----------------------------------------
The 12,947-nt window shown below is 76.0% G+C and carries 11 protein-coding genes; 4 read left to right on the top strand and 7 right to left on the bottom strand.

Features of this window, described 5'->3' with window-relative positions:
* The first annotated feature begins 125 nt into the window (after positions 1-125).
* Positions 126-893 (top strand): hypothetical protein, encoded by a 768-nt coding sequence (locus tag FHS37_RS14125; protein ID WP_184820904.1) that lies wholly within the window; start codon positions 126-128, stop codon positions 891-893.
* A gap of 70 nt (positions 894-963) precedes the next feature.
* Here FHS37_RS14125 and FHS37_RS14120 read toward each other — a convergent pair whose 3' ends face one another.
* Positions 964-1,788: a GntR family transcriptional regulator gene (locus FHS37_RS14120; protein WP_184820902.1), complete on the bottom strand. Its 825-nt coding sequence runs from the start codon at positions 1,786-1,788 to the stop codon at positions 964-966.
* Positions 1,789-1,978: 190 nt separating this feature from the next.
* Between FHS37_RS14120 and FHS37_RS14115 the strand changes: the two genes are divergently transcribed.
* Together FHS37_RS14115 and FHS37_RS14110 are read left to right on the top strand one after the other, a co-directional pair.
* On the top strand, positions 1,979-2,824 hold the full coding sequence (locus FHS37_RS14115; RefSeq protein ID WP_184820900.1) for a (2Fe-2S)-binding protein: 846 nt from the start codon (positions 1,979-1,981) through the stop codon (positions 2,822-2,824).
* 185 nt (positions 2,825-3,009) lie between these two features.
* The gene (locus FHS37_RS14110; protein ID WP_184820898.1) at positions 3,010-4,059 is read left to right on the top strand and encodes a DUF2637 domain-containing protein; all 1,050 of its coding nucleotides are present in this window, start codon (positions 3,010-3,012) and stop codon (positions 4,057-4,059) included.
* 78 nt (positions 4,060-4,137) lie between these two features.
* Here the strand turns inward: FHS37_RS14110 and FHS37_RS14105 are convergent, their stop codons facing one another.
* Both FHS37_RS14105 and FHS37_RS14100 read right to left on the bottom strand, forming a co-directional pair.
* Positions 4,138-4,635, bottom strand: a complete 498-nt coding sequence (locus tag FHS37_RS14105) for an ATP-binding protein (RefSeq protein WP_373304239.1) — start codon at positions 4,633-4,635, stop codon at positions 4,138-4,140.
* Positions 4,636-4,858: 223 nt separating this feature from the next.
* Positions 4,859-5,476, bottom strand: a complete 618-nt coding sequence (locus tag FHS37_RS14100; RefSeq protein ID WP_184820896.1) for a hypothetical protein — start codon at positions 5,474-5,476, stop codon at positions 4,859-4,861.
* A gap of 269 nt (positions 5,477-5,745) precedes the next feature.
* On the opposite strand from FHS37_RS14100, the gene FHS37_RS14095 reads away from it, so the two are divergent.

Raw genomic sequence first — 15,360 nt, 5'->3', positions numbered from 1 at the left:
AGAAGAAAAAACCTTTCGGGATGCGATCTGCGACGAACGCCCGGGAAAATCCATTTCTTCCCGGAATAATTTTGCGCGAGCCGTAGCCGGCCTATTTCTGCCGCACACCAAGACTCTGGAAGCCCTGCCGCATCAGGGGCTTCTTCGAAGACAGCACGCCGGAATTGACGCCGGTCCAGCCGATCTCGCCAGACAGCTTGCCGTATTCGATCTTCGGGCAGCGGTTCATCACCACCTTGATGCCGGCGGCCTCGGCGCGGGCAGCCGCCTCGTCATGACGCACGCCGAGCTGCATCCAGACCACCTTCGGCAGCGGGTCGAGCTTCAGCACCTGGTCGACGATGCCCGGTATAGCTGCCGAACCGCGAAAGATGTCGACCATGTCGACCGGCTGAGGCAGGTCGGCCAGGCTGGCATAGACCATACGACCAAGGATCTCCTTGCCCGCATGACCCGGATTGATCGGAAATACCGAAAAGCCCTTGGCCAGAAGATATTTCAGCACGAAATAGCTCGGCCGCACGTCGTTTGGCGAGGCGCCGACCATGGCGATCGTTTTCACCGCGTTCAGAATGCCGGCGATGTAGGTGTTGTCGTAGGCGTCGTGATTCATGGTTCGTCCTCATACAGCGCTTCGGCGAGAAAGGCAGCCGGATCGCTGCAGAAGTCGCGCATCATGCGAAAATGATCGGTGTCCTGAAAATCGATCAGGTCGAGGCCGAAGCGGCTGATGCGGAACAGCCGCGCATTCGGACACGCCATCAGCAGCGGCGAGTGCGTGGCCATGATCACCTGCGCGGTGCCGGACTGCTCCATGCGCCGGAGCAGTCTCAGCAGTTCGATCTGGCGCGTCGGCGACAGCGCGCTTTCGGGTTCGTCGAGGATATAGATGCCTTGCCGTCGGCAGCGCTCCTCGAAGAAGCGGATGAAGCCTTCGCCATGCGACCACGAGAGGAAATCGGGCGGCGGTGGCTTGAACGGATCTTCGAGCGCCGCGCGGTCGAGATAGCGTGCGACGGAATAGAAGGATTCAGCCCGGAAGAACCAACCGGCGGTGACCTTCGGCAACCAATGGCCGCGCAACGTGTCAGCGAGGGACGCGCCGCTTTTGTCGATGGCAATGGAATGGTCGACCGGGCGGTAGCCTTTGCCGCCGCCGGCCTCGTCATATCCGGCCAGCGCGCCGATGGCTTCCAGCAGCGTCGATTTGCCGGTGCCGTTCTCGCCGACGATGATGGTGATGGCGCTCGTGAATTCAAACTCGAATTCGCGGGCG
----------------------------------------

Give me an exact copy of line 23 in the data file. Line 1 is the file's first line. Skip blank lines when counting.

AGAAGAAAAAACCTTTCGGGATGCGATCTGCGACGAACGCCCGGGAAAATCCATTTCTTCCCGGAATAATTTTGCGCGAGCCGTAGCCGGCCTATTTCTGCCGCACACCAAGACTCTGGAAGCCCTGCCGCATCAGGGGCTTCTTCGAAGACAGCACGCCGGAATTGACGCCGGTCCAGCCGATCTCGCCAGACAGCTTGCCGTATTCGATCTTCGGGCAGCGGTTCATCACCACCTTGATGCCGGCGGCCTCGGCGCGGGCAGCCGCCTCGTCATGACGCACGCCGAGCTGCATCCAGACCACCTTCGGCAGCGGGTCGAGCTTCAGCACCTGGTCGACGATGCCCGGTATAGCTGCCGAACCGCGAAAGATGTCGACCATGTCGACCGGCTGAGGCAGGTCGGCCAGGCTGGCATAGACCATACGACCAAGGATCTCCTTGCCCGCATGACCCGGATTGATCGGAAATACCGAAAAGCCCTTGGCCAGAAGATATTTCAGCACGAAATAGCTCGGCCGCACGTCGTTTGGCGAGGCGCCGACCATGGCGATCGTTTTCACCGCGTTCAGAATGCCGGCGATGTAGGTGTTGTCGTAGGCGTCGTGATTCATGGTTCGTCCTCATACAGCGCTTCGGCGAGAAAGGCAGCCGGATCGCTGCAGAAGTCGCGCATCATGCGAAAATGATCGGTGTCCTGAAAATCGATCAGGTCGAGGCCGAAGCGGCTGATGCGGAACAGCCGCGCATTCGGACACGCCATCAGCAGCGGCGAGTGCGTGGCCATGATCACCTGCGCGGTGCCGGACTGCTCCATGCGCCGGAGCAGTCTCAGCAGTTCGATCTGGCGCGTCGGCGACAGCGCGCTTTCGGGTTCGTCGAGGATATAGATGCCTTGCCGTCGGCAGCGCTCCTCGAAGAAGCGGATGAAGCCTTCGCCATGCGACCACGAGAGGAAATCGGGCGGCGGTGGCTTGAACGGATCTTCGAGCGCCGCGCGGTCGAGATAGCGTGCGACGGAATAGAAGGATTCAGCCCGGAAGAACCAACCGGCGGTGACCTTCGGCAACCAATGGCCGCGCAACGTGTCAGCGAGGGACGCGCCGCTTTTGTCGATGGCAATGGAATGGTCGACCGGGCGGTAGCCTTTGCCGCCGCCGGCCTCGTCATATCCGGCCAGCGCGCCGATGGCTTCCAGCAGCGTCGATTTGCCGGTGCCGTTCTCGCCGACGATGATGGTGATGGCGCTCGTGAATTCAAACTCGAATTCGCGGGCG